As we get closer to summer, the more delicate flowers of spring are starting to fade and disappear. Before we fully embrace the lovely profusion of roses and daisies, we’d like to take a brief look at the lovely sweet pea.
Called “pulses” by Gerard in his Herbal of 1597, he says these little flowers “Though it be not frequently found, is no stranger with us.” Sweet peas are vining flowers and have a gorgeous scent. In “A Midsummer Night’s Dream,” Shakespeare named a fairy in Titania’s court “Peaseblossom” after these fragrant flowers.
This illustration of sweet peas is from the Hortus Floridus, published 1615.
In Elizabethan embroidery, sweet peas were often depicted with a bud, a full flower, and pea pods either open or closed.
Thomas Trevelyon, a 16th century draftsman and artist, wrote commonplace books in 1603, 1608, and 1616 which illustrated a variety of historical, biblical, and classical stories, practical information, and embroidery patterns. This is a sweet pea repeating pattern from his 1608 book:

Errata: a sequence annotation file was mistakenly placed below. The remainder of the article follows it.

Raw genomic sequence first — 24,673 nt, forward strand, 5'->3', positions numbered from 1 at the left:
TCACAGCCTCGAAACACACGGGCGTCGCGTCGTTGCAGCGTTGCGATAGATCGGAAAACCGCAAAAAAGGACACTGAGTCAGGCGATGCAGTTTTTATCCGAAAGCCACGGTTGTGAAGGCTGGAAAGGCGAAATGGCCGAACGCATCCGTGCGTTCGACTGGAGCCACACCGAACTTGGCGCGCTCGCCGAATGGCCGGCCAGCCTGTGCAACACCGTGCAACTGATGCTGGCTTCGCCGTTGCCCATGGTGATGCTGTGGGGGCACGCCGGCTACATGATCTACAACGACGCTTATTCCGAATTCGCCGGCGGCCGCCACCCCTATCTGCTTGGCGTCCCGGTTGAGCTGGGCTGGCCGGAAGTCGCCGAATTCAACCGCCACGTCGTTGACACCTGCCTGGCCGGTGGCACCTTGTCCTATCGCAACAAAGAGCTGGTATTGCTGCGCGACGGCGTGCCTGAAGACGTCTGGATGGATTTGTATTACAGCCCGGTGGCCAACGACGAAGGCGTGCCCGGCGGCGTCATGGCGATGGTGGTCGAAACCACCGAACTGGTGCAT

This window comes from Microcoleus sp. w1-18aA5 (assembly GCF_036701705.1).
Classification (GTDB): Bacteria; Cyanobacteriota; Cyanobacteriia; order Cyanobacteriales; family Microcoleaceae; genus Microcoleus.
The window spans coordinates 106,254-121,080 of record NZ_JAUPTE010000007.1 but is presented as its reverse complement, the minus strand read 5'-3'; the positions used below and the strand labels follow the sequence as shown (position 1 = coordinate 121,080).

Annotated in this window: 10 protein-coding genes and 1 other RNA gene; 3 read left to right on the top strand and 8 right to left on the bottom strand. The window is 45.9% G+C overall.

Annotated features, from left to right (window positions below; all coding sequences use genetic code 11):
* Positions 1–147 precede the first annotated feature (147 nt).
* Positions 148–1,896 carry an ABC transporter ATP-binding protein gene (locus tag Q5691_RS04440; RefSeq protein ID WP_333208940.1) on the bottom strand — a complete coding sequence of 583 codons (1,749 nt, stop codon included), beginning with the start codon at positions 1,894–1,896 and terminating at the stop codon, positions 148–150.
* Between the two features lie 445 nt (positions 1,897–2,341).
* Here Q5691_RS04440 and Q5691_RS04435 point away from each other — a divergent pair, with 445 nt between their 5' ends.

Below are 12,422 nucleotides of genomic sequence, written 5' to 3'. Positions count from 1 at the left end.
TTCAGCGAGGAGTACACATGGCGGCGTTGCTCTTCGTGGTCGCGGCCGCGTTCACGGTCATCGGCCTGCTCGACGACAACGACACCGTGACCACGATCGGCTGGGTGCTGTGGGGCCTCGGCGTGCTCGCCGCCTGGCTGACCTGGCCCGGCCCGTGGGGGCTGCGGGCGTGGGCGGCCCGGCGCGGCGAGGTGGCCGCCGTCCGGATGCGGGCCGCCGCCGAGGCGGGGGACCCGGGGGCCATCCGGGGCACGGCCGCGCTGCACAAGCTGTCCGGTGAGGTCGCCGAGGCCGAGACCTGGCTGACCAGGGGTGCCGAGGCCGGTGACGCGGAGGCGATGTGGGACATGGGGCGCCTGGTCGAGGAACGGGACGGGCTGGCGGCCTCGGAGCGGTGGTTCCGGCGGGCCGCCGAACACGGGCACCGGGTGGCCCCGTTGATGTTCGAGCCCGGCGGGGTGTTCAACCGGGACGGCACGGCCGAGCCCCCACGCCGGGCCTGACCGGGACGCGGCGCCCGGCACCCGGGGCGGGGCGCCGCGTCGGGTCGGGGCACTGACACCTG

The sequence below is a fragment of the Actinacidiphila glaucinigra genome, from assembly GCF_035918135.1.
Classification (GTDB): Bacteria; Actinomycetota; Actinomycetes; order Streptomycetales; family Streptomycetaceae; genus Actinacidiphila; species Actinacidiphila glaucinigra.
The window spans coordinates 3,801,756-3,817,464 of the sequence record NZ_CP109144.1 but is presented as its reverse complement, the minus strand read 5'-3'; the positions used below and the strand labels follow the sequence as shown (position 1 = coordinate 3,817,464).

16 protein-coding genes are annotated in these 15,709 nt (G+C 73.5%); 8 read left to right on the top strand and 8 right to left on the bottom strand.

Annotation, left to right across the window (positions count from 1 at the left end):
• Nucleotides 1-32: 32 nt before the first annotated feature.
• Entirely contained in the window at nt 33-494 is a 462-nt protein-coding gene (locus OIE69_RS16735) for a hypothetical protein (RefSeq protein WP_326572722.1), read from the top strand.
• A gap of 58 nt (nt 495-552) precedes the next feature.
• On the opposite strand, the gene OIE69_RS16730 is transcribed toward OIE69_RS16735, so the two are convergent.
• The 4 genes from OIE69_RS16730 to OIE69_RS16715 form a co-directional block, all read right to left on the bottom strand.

The Maidstone jacket is a fabulous example of 16th and 17th century needlework using the sweet pea design. It is worked in monochromatic silk using a sweet pea arabesque pattern.
And finally, here is a sweet pea from our class, Stitching the Trevelyon, using 16th century materials and techniques, along with the Trevelyon pattern.